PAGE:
The first time I heard No Man’s Sky referred to as a “podcast game,” I felt my entire life change. I’m a notorious multitasker, and the idea that I could both play something and catch up on one of the numerous podcasts I’m behind on at the same time was revelatory.
Now, to be fair, I’ve never actually sat down to play No Man’s Sky while listening to podcasts. But as I was thinking about this, and all the other things I do while playing games, I realized that there’s a not insignificant part of my gaming history intertwined with the music I was listening to while playing. So, as always, I asked the Sidequest crew what they thought!
What music or podcasts do you listen to when playing games?
Melissa Brinks: To be honest, I don’t listen to music or podcasts when playing, much. I prefer narrative-heavy games, and listening to stuff that isn’t meant to go along with the game often distracts me. I do have an Overwatch-specific playlist, however, because I like destroying the enemy team while listening to Carly Rae Jepsen.
Emily Durham: I agree, Melissa; I also tend to prefer narrative-heavy games. And a lot of the video games I play have amazing soundtracks already, so I don’t feel the need to add extra music to them. That said, I do enjoy listening to music and podcasts when playing board games! I’ve been listening a lot lately to Rachel and Griffin McElroy’s podcast Wonderful!, which is so sweet and charming and positive. (I am in general a huge fan of the McElroy family’s various podcasts.) But it’s important while playing board games that I can zone out to focus on strategy, then tune back in when there’s downtime. So in a board game context, the music/podcast itself can’t require too much of my attention.
E. Forney: For video games, I almost never listen to music that isn’t the soundtrack or ambient noise from the game. Although, some mobile games have minimal or repetitive music that you can turn off (Pokemon Go, Holedown), so in that case I just listen to Spotify or the radio while I’m playing. For board games, my friends listen to electro-swing a lot, especially Caravan Palace. That or the genre of music I like to call “inoffensive indie rock” or the kind of things you’d hear in the background at a cafe.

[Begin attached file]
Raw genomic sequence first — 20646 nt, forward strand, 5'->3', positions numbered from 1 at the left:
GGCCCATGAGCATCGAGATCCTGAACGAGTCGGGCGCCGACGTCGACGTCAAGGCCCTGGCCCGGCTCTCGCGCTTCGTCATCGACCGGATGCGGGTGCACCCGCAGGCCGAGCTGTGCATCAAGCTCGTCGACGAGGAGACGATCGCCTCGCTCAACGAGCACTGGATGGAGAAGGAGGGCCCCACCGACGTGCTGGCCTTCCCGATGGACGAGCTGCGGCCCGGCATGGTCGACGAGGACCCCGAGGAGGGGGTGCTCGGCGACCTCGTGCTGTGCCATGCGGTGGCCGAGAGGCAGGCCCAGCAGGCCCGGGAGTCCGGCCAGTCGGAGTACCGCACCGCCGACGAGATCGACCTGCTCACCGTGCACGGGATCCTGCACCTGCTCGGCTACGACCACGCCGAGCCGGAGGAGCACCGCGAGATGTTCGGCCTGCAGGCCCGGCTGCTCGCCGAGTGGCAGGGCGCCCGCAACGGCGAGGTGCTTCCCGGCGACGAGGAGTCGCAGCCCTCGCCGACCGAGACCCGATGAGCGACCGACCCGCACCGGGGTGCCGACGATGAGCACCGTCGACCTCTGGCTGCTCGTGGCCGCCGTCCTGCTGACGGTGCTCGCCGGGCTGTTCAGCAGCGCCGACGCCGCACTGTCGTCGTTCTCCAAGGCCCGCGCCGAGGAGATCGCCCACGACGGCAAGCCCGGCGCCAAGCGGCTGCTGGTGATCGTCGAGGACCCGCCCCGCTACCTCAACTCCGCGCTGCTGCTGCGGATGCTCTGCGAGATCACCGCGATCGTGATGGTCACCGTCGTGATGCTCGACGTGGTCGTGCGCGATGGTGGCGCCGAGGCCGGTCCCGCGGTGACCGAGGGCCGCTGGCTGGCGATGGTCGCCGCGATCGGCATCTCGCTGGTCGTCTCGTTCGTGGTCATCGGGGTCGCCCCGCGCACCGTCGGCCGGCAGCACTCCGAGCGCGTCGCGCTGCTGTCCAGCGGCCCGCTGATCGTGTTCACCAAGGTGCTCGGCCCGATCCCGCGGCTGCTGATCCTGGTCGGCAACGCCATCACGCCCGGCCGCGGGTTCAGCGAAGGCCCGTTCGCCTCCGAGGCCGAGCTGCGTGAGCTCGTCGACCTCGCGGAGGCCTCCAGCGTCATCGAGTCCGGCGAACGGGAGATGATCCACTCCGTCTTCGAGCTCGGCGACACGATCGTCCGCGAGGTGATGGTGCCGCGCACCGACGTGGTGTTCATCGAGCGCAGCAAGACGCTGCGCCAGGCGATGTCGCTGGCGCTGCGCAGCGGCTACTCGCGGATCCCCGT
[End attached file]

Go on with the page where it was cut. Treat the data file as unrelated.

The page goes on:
Madison Butler: I have never listened to music while playing games! Part of the experience of playing video games for me is listening to the music in the game, especially when it comes to the Final Fantasy series. I’ve never thought to put music on when I play Magic: The Gathering.
Nola Pfau: I’m with Maddi! The in-game music is part of the experience for me—so much so that I’ve done things like fire up Final Fantasy Tactics and just leave the overworld map music playing while I clean. (This was, obviously, before the advent of streaming music.)
Do you set the mood for tabletop sessions, and if so, with what?
Melissa: Ha ha ha that would require me to actually schedule sessions, wouldn’t it. But even if I did, I feel like music might be a distraction for my group—I wholeheartedly embrace silliness in my campaigns, and I actually feel like mood music might take things to a place that’s a little too serious, if that makes sense? Maybe I just can’t think of the right music, because all that’s coming to mind is “Concerning Hobbits” and while I am an unashamed Lord of the Rings fan, that song never fails to give me the giggles.
Emily: I haven’t ever personally set the mood with music when running my own tabletop RPG sessions, but I’ve been a player in a few games where the GM did set the mood! For example, a few of us playtested the tabletop RPG some of our friends are developing, Aeronauts, and during our playtesting sessions we would pull off heists and fight epic airship battles to a playlist of background music our GM had curated before the session. It was fun to have that extra layer of music to help set the exciting swashbuckling mood! That same GM sometimes runs Ten Candles with dark lighting and quiet creepy background music to keep the players in a spooky headspace. It’s amazing to play with a great GM who has a great sense for what music will strike the right tone.